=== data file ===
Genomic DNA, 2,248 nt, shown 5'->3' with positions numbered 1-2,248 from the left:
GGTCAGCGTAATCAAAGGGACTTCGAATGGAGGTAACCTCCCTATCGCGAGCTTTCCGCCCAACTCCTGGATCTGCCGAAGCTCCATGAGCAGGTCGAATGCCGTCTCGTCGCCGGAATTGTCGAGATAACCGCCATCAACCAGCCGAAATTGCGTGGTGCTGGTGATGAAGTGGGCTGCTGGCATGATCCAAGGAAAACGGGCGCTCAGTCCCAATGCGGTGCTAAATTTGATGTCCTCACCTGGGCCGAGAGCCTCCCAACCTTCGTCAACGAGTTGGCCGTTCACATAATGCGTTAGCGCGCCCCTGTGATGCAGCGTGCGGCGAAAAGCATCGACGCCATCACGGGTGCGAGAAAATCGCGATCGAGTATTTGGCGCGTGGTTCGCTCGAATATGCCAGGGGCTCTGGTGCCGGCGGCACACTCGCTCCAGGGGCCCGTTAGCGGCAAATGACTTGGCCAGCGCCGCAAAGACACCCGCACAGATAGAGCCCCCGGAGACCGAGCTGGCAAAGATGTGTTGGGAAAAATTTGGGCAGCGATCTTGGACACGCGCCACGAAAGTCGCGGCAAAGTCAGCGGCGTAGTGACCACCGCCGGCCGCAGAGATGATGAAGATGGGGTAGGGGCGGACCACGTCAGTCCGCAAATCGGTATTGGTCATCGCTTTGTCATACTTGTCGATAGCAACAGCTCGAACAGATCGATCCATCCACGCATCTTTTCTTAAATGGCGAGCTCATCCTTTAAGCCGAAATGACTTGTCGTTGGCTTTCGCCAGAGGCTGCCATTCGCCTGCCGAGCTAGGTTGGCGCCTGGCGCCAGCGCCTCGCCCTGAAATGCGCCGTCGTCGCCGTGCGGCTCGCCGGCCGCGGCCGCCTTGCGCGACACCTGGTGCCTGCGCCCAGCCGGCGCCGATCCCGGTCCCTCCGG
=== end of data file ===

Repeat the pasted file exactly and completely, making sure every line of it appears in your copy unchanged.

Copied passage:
Genomic DNA, 2,248 nt, shown 5'->3' with positions numbered 1-2,248 from the left:
GGTCAGCGTAATCAAAGGGACTTCGAATGGAGGTAACCTCCCTATCGCGAGCTTTCCGCCCAACTCCTGGATCTGCCGAAGCTCCATGAGCAGGTCGAATGCCGTCTCGTCGCCGGAATTGTCGAGATAACCGCCATCAACCAGCCGAAATTGCGTGGTGCTGGTGATGAAGTGGGCTGCTGGCATGATCCAAGGAAAACGGGCGCTCAGTCCCAATGCGGTGCTAAATTTGATGTCCTCACCTGGGCCGAGAGCCTCCCAACCTTCGTCAACGAGTTGGCCGTTCACATAATGCGTTAGCGCGCCCCTGTGATGCAGCGTGCGGCGAAAAGCATCGACGCCATCACGGGTGCGAGAAAATCGCGATCGAGTATTTGGCGCGTGGTTCGCTCGAATATGCCAGGGGCTCTGGTGCCGGCGGCACACTCGCTCCAGGGGCCCGTTAGCGGCAAATGACTTGGCCAGCGCCGCAAAGACACCCGCACAGATAGAGCCCCCGGAGACCGAGCTGGCAAAGATGTGTTGGGAAAAATTTGGGCAGCGATCTTGGACACGCGCCACGAAAGTCGCGGCAAAGTCAGCGGCGTAGTGACCACCGCCGGCCGCAGAGATGATGAAGATGGGGTAGGGGCGGACCACGTCAGTCCGCAAATCGGTATTGGTCATCGCTTTGTCATACTTGTCGATAGCAACAGCTCGAACAGATCGATCCATCCACGCATCTTTTCTTAAATGGCGAGCTCATCCTTTAAGCCGAAATGACTTGTCGTTGGCTTTCGCCAGAGGCTGCCATTCGCCTGCCGAGCTAGGTTGGCGCCTGGCGCCAGCGCCTCGCCCTGAAATGCGCCGTCGTCGCCGTGCGGCTCGCCGGCCGCGGCCGCCTTGCGCGACACCTGGTGCCTGCGCCCAGCCGGCGCCGATCCCGGTCCCTCCGG